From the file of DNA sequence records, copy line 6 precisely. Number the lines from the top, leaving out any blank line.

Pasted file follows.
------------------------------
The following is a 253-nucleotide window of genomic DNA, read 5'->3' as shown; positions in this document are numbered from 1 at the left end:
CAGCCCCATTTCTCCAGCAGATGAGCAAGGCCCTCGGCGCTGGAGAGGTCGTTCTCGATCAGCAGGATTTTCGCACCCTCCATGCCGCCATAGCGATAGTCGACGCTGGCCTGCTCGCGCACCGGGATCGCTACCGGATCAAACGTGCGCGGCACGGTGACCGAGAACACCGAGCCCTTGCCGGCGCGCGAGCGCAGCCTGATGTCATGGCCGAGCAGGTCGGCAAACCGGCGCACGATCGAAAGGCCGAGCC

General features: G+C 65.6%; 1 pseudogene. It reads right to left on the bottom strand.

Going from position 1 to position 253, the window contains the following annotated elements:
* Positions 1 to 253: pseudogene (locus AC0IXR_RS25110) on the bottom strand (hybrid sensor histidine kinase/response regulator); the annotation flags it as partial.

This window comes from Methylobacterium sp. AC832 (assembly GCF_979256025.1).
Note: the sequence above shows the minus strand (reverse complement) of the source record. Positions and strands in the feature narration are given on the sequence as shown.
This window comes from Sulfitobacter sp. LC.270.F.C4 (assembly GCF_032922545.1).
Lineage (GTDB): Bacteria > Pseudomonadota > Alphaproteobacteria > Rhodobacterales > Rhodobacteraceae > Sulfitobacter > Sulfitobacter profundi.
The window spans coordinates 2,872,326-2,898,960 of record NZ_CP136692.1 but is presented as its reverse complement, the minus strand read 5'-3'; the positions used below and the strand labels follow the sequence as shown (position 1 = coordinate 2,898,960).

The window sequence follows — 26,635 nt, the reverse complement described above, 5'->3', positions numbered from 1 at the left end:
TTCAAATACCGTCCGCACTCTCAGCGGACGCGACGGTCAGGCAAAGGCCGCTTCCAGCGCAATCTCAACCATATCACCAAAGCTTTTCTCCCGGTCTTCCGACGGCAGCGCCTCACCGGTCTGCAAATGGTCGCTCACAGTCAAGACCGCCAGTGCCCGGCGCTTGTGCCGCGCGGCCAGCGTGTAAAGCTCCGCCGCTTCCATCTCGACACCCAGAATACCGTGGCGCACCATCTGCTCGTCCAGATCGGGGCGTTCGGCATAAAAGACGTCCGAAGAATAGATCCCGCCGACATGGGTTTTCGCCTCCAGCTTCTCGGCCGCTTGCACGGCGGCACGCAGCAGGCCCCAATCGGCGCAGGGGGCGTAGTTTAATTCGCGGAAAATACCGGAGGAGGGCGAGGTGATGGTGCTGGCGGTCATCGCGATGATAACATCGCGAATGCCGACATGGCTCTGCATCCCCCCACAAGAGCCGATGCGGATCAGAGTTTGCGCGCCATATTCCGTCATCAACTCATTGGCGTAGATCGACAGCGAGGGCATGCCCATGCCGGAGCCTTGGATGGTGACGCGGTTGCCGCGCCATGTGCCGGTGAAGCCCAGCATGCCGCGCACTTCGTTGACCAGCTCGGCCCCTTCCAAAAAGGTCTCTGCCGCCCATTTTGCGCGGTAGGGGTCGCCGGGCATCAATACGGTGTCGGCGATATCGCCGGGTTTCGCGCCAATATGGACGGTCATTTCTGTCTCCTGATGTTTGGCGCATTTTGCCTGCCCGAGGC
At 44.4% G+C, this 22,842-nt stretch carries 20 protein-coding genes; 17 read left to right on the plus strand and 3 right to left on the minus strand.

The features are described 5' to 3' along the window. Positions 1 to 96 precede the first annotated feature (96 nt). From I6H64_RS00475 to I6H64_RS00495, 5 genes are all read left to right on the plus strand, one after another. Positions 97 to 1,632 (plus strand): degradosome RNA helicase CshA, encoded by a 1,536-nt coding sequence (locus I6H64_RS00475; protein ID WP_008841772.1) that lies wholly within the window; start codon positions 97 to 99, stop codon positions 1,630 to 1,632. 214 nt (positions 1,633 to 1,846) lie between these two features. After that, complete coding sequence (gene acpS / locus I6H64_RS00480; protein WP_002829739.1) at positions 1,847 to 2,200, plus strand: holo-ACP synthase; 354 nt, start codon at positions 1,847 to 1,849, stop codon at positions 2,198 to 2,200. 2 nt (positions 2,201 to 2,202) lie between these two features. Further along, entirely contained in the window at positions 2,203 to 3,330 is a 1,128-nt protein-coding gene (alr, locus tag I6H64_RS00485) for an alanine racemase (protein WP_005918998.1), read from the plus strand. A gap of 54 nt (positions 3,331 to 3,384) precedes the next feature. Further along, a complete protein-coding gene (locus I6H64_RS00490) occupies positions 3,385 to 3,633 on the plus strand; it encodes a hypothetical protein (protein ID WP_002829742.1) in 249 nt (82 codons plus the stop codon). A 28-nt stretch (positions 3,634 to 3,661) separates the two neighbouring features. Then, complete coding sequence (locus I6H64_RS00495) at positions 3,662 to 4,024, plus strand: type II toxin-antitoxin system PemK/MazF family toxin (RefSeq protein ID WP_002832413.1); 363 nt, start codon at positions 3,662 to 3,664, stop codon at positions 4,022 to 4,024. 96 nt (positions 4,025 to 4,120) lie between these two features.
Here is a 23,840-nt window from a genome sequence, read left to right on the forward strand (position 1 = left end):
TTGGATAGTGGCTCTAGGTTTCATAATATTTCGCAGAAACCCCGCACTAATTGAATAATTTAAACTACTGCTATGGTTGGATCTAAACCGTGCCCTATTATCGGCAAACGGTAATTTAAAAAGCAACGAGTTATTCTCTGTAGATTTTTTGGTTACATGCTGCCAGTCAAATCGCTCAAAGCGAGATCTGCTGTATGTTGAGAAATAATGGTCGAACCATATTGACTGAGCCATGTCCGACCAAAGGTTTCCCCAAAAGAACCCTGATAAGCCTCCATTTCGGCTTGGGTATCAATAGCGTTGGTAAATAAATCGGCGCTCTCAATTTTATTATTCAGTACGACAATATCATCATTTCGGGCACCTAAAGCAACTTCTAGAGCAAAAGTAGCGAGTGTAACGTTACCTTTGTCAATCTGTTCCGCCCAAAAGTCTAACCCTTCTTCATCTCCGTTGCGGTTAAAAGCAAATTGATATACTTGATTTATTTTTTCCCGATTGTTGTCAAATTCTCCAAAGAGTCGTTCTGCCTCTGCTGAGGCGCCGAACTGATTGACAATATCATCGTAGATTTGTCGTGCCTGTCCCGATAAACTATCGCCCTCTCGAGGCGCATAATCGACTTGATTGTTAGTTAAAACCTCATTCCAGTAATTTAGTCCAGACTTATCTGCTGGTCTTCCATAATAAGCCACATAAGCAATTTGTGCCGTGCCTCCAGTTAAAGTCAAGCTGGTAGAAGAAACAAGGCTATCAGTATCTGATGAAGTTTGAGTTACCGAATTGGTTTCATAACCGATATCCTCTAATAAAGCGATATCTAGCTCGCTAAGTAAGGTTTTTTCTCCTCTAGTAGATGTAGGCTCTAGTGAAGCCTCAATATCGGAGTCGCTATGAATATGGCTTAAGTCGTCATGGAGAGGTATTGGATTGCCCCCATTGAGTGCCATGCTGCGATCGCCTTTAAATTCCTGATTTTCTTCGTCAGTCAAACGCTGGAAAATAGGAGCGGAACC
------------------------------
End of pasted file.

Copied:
This window comes from Methylobacterium sp. AC832 (assembly GCF_979256025.1).